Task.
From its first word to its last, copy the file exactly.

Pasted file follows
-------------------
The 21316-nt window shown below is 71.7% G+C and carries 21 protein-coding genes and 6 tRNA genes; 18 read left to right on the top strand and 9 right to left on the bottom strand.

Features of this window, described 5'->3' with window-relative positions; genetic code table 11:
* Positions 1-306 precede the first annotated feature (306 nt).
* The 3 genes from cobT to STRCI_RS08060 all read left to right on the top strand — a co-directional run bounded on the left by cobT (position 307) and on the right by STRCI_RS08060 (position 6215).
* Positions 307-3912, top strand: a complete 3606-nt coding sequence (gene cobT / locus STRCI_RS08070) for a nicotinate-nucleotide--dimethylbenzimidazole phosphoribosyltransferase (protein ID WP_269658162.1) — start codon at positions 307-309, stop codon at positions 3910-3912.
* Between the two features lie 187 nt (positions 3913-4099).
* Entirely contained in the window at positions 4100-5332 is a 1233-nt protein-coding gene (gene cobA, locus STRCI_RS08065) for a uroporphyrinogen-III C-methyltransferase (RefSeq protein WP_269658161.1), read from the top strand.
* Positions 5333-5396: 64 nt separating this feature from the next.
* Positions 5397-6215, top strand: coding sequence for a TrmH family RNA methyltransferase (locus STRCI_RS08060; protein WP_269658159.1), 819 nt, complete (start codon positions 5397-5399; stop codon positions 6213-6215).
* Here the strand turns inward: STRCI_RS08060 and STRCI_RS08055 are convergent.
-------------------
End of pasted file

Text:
The 21316-nt window shown below is 71.7% G+C and carries 21 protein-coding genes and 6 tRNA genes; 18 read left to right on the top strand and 9 right to left on the bottom strand.

Features of this window, described 5'->3' with window-relative positions; genetic code table 11:
* Positions 1-306 precede the first annotated feature (306 nt).
* The 3 genes from cobT to STRCI_RS08060 all read left to right on the top strand — a co-directional run bounded on the left by cobT (position 307) and on the right by STRCI_RS08060 (position 6215).
* Positions 307-3912, top strand: a complete 3606-nt coding sequence (gene cobT / locus STRCI_RS08070) for a nicotinate-nucleotide--dimethylbenzimidazole phosphoribosyltransferase (protein ID WP_269658162.1) — start codon at positions 307-309, stop codon at positions 3910-3912.
* Between the two features lie 187 nt (positions 3913-4099).
* Entirely contained in the window at positions 4100-5332 is a 1233-nt protein-coding gene (gene cobA, locus STRCI_RS08065) for a uroporphyrinogen-III C-methyltransferase (RefSeq protein WP_269658161.1), read from the top strand.
* Positions 5333-5396: 64 nt separating this feature from the next.
* Positions 5397-6215, top strand: coding sequence for a TrmH family RNA methyltransferase (locus STRCI_RS08060; protein WP_269658159.1), 819 nt, complete (start codon positions 5397-5399; stop codon positions 6213-6215).
* Here the strand turns inward: STRCI_RS08060 and STRCI_RS08055 are convergent.